Forging More Collaborative Relationships between Clergy and Musicians


In all of the churches where I have worshiped and worked, the core ministry team is the same — the pastor and the musicians — although some never think of this relationship as a team. It is one of the most significant staff relationships in the church and one of the most critical components in any church’s realization of its mission and ministry.

Although clergy and musicians must work together as the principal leaders and designers of worship, they often have different perspectives on the worship experience. As a consequence, they are the church staff members most likely to be in conflict. All too often, one hears of un-collegial, unhealthy, and sometimes even abusive relationships between clergy and musicians. And things can become even more tense in this era of diminishing resources and seismic shifts in worship styles.

The fact of the matter is that musicians can be elitist, controlling, difficult, demanding, and uncompromising. Clergy also can be elitist, controlling, difficult, demanding, and uncompromising. So how then can clergy and musicians function as a team, rather than rivals? How can clergy and musicians better understand one another and work more effectively together?

Develop an understanding of roles. When musicians and clergy begin working together, one of their first conversations should concern the relationship the clergy wants with the musician. While it may take time to work out the most effective approach, and that may change as they learn to trust each other more fully, clarifying the relationship from the start leads to a solid foundation upon which to build a team.

Developing a collaborative, trusting relationship between clergy and musician is essential to creating meaningful worship and maximizing a congregation’s ministry.

Show concern for each other’s area of ministry. It is discouraging to work with individuals who think theirs is the only program in the church that really matters, and that it is all about them. Therefore, clergy and musicians need to show genuine concern for each other’s area of ministry.

Work toward a common understanding of the role of music in worship. Clergy and musicians will need to share their views of the role of music in liturgy. How do each of you experience music as supporting and enhancing the other elements of the service? Effective church musicians have a cogent, spiritually-grounded, and thoughtfully articulated theology of music’s role in church, particularly in worship. Clergy must also be clear about how God speaks through music.

Learn to appreciate each other’s discipline. A solid clergy-musician team is best based on a certain amount of knowledge of each other’s discipline. Musicians need to understand theological and liturgical language, have a basic grasp of church history and the Bible, and know what it takes to write a sermon. Clergy need to have an acquaintance with music, knowledge of sacred music repertoire, and an idea of what it takes to play with hands and feet at the same time. Both professionals need to develop an appreciation for the years it took to develop their particular skills.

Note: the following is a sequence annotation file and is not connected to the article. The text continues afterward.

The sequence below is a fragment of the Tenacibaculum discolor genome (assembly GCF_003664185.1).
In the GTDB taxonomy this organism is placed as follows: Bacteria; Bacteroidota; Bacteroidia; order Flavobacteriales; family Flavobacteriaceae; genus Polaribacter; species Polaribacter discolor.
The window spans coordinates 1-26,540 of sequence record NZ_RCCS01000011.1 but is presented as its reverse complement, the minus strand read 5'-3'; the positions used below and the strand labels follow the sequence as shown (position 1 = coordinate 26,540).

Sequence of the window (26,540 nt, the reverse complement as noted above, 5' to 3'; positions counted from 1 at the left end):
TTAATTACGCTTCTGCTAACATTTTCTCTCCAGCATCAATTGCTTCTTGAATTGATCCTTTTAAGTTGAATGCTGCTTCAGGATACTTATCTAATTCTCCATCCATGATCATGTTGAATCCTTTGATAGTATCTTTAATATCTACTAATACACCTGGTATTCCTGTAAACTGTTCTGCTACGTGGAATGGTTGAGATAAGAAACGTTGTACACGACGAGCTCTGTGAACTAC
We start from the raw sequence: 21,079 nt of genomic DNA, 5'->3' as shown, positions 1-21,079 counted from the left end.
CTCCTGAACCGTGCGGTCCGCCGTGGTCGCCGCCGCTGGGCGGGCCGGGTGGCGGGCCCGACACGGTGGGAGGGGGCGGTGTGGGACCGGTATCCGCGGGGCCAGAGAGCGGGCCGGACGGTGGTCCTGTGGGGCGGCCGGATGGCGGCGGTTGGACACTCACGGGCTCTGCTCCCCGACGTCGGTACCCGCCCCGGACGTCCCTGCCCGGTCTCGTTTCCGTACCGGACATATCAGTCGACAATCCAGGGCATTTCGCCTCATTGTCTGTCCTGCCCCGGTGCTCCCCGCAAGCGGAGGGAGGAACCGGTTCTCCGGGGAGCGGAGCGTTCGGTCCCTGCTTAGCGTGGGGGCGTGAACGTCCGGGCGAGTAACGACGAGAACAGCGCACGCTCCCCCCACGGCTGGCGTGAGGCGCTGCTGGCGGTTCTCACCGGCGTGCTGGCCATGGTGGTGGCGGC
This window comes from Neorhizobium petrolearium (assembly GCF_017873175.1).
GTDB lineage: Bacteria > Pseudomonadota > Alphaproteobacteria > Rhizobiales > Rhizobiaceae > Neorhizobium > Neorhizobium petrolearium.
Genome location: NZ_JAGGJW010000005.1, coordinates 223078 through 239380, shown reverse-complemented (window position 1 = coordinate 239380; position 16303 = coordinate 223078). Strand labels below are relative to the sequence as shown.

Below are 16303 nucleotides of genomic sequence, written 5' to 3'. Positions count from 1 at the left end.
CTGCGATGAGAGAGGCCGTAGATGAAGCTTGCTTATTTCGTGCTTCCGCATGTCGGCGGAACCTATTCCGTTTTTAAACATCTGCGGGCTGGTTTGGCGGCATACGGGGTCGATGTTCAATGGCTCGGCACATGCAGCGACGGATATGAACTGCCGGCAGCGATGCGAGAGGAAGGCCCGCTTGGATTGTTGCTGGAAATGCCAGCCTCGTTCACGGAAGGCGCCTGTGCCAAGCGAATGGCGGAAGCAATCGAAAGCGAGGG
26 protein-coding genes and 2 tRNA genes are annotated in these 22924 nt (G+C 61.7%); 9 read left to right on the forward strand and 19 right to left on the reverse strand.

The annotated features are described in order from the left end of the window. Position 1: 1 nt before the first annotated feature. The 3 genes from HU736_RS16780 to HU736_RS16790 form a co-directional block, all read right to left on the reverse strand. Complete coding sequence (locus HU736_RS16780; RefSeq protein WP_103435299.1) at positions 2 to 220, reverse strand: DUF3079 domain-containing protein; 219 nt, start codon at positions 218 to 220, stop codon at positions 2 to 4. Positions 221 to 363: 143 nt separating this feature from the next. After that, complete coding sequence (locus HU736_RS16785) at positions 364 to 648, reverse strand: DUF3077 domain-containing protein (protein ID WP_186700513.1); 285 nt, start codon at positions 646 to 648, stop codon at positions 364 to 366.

Meet regularly. With busy part-time employees or volunteers, staff meetings are often overlooked or are set aside because of other interests and goals. Whether the meetings are weekly, monthly, or even quarterly, clergy and musicians need to meet to plan worship. This “face time” provides the opportunity to be together in the same room and look one another in the eye. Relationships are simply harder to build and maintain without the opportunity to meet in person.

Evaluate worship. The clergy-musician partners need to know what each other values. Without clear feedback from each other, they cannot recognize how their differing priorities affect the worship experience. Therefore, the staff most involved in worship should regularly review the previous week’s services in a staff meeting or with a worship planning team. What went well? What went awry? What was particularly effective? A calm, respectful approach is needed, even when things haven’t gone well.

Address problems. In a healthy environment, staff members agree to speak directly with each other when a problem arises — not complain to another colleague, a choir member, or a member of the congregation.

Developing a collaborative, trusting relationship between clergy and musician is essential to creating meaningful worship and maximizing a congregation’s ministry.

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About Author

Eileen Guenther

Eileen Guenther is Faculty Emerita of Church Music at Wesley Theological Seminary, former president of the American Guild of Organists. For many years she hosted "The Royal Instrument," heard on Washington's WGMS radio station. She is a national and international organ recitalist and has performed in recordings with Etherea Records, the US Air Force Orchestra, Vista Records (London) and Foundry Records. Her books, In Their Own Words: Slave Life and the Power of Spirituals (MorningStar Music Publishers, 2016) and Rivals or a Team? Clergy-Musician Relationships in the Twenty-First Century (MorningStar Music Publishers, 2012) are available on her website,, and Amazon.

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